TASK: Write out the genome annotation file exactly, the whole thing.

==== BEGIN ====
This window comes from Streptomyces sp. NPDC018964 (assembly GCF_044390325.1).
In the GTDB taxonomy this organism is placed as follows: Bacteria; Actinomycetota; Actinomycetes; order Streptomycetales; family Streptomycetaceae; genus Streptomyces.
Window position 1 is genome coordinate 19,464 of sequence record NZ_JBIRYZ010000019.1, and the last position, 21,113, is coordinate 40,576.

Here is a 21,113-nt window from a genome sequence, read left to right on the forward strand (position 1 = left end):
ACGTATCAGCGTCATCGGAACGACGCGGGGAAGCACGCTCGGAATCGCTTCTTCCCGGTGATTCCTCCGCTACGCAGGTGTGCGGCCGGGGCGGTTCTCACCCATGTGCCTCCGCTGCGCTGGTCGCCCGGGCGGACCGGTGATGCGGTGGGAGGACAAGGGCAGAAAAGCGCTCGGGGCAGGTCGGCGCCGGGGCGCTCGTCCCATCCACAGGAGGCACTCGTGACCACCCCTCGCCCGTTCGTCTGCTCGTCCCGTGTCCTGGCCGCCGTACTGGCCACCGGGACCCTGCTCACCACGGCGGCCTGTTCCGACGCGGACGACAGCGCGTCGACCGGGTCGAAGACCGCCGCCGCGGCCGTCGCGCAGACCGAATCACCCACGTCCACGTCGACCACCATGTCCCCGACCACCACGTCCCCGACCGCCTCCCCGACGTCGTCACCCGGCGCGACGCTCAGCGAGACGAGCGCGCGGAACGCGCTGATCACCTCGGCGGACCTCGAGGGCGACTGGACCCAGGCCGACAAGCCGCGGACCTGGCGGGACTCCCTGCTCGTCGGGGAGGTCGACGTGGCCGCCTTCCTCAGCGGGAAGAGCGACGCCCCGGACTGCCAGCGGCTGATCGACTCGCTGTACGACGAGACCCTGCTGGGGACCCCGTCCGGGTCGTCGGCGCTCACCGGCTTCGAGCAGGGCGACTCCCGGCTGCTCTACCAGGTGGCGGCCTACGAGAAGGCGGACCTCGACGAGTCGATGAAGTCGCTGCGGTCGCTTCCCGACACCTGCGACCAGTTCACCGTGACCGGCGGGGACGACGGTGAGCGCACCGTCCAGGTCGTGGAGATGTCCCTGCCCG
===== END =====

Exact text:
This window comes from Streptomyces sp. NPDC018964 (assembly GCF_044390325.1).
In the GTDB taxonomy this organism is placed as follows: Bacteria; Actinomycetota; Actinomycetes; order Streptomycetales; family Streptomycetaceae; genus Streptomyces.
Window position 1 is genome coordinate 19,464 of sequence record NZ_JBIRYZ010000019.1, and the last position, 21,113, is coordinate 40,576.

Here is a 21,113-nt window from a genome sequence, read left to right on the forward strand (position 1 = left end):
ACGTATCAGCGTCATCGGAACGACGCGGGGAAGCACGCTCGGAATCGCTTCTTCCCGGTGATTCCTCCGCTACGCAGGTGTGCGGCCGGGGCGGTTCTCACCCATGTGCCTCCGCTGCGCTGGTCGCCCGGGCGGACCGGTGATGCGGTGGGAGGACAAGGGCAGAAAAGCGCTCGGGGCAGGTCGGCGCCGGGGCGCTCGTCCCATCCACAGGAGGCACTCGTGACCACCCCTCGCCCGTTCGTCTGCTCGTCCCGTGTCCTGGCCGCCGTACTGGCCACCGGGACCCTGCTCACCACGGCGGCCTGTTCCGACGCGGACGACAGCGCGTCGACCGGGTCGAAGACCGCCGCCGCGGCCGTCGCGCAGACCGAATCACCCACGTCCACGTCGACCACCATGTCCCCGACCACCACGTCCCCGACCGCCTCCCCGACGTCGTCACCCGGCGCGACGCTCAGCGAGACGAGCGCGCGGAACGCGCTGATCACCTCGGCGGACCTCGAGGGCGACTGGACCCAGGCCGACAAGCCGCGGACCTGGCGGGACTCCCTGCTCGTCGGGGAGGTCGACGTGGCCGCCTTCCTCAGCGGGAAGAGCGACGCCCCGGACTGCCAGCGGCTGATCGACTCGCTGTACGACGAGACCCTGCTGGGGACCCCGTCCGGGTCGTCGGCGCTCACCGGCTTCGAGCAGGGCGACTCCCGGCTGCTCTACCAGGTGGCGGCCTACGAGAAGGCGGACCTCGACGAGTCGATGAAGTCGCTGCGGTCGCTTCCCGACACCTGCGACCAGTTCACCGTGACCGGCGGGGACGACGGTGAGCGCACCGTCCAGGTCGTGGAGATGTCCCTGCCCG